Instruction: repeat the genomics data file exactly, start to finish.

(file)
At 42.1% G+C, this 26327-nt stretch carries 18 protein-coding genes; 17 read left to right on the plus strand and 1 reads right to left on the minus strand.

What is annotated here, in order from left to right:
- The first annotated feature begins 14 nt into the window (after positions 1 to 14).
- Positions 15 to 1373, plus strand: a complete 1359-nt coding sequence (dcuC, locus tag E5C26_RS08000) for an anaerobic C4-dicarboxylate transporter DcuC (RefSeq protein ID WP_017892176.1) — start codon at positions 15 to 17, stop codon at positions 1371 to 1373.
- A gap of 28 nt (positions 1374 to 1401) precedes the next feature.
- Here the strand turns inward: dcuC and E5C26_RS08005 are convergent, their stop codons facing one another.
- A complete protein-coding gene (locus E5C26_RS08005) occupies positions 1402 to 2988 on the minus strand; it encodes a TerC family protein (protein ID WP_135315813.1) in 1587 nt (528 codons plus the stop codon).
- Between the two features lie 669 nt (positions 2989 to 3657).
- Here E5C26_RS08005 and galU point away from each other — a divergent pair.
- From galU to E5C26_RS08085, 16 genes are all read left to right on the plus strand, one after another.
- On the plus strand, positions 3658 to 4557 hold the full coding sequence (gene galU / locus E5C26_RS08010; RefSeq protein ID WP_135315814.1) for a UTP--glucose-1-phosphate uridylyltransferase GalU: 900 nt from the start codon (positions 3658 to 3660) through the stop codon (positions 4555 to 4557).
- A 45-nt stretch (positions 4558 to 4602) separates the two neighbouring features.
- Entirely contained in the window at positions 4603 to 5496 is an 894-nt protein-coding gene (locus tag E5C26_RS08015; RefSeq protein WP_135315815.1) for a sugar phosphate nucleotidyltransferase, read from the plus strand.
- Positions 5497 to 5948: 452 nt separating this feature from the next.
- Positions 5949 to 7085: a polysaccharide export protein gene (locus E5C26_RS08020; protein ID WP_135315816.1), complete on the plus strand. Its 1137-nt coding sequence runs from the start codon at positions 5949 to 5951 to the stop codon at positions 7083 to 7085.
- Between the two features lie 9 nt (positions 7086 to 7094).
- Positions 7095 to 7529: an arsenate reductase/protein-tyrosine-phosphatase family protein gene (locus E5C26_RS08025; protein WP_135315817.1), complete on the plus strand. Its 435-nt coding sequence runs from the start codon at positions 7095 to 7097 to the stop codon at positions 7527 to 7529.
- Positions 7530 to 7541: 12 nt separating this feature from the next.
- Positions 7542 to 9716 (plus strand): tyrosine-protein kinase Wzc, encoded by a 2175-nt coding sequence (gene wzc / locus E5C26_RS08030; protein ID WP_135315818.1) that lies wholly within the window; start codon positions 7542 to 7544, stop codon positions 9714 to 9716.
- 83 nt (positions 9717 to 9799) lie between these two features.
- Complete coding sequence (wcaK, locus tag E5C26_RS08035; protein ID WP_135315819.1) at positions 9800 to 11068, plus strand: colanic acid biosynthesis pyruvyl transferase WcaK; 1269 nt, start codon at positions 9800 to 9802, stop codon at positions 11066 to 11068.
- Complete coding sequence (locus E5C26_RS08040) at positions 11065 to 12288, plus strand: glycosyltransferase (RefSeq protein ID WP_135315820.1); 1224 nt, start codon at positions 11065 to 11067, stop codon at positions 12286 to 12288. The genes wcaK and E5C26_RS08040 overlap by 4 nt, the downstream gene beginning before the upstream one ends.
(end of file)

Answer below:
At 42.1% G+C, this 26327-nt stretch carries 18 protein-coding genes; 17 read left to right on the plus strand and 1 reads right to left on the minus strand.

What is annotated here, in order from left to right:
- The first annotated feature begins 14 nt into the window (after positions 1 to 14).
- Positions 15 to 1373, plus strand: a complete 1359-nt coding sequence (dcuC, locus tag E5C26_RS08000) for an anaerobic C4-dicarboxylate transporter DcuC (RefSeq protein ID WP_017892176.1) — start codon at positions 15 to 17, stop codon at positions 1371 to 1373.
- A gap of 28 nt (positions 1374 to 1401) precedes the next feature.
- Here the strand turns inward: dcuC and E5C26_RS08005 are convergent, their stop codons facing one another.
- A complete protein-coding gene (locus E5C26_RS08005) occupies positions 1402 to 2988 on the minus strand; it encodes a TerC family protein (protein ID WP_135315813.1) in 1587 nt (528 codons plus the stop codon).
- Between the two features lie 669 nt (positions 2989 to 3657).
- Here E5C26_RS08005 and galU point away from each other — a divergent pair.
- From galU to E5C26_RS08085, 16 genes are all read left to right on the plus strand, one after another.
- On the plus strand, positions 3658 to 4557 hold the full coding sequence (gene galU / locus E5C26_RS08010; RefSeq protein ID WP_135315814.1) for a UTP--glucose-1-phosphate uridylyltransferase GalU: 900 nt from the start codon (positions 3658 to 3660) through the stop codon (positions 4555 to 4557).
- A 45-nt stretch (positions 4558 to 4602) separates the two neighbouring features.
- Entirely contained in the window at positions 4603 to 5496 is an 894-nt protein-coding gene (locus tag E5C26_RS08015; RefSeq protein WP_135315815.1) for a sugar phosphate nucleotidyltransferase, read from the plus strand.
- Positions 5497 to 5948: 452 nt separating this feature from the next.
- Positions 5949 to 7085: a polysaccharide export protein gene (locus E5C26_RS08020; protein ID WP_135315816.1), complete on the plus strand. Its 1137-nt coding sequence runs from the start codon at positions 5949 to 5951 to the stop codon at positions 7083 to 7085.
- Between the two features lie 9 nt (positions 7086 to 7094).
- Positions 7095 to 7529: an arsenate reductase/protein-tyrosine-phosphatase family protein gene (locus E5C26_RS08025; protein WP_135315817.1), complete on the plus strand. Its 435-nt coding sequence runs from the start codon at positions 7095 to 7097 to the stop codon at positions 7527 to 7529.
- Positions 7530 to 7541: 12 nt separating this feature from the next.
- Positions 7542 to 9716 (plus strand): tyrosine-protein kinase Wzc, encoded by a 2175-nt coding sequence (gene wzc / locus E5C26_RS08030; protein ID WP_135315818.1) that lies wholly within the window; start codon positions 7542 to 7544, stop codon positions 9714 to 9716.
- 83 nt (positions 9717 to 9799) lie between these two features.
- Complete coding sequence (wcaK, locus tag E5C26_RS08035; protein ID WP_135315819.1) at positions 9800 to 11068, plus strand: colanic acid biosynthesis pyruvyl transferase WcaK; 1269 nt, start codon at positions 9800 to 9802, stop codon at positions 11066 to 11068.
- Complete coding sequence (locus E5C26_RS08040) at positions 11065 to 12288, plus strand: glycosyltransferase (RefSeq protein ID WP_135315820.1); 1224 nt, start codon at positions 11065 to 11067, stop codon at positions 12286 to 12288. The genes wcaK and E5C26_RS08040 overlap by 4 nt, the downstream gene beginning before the upstream one ends.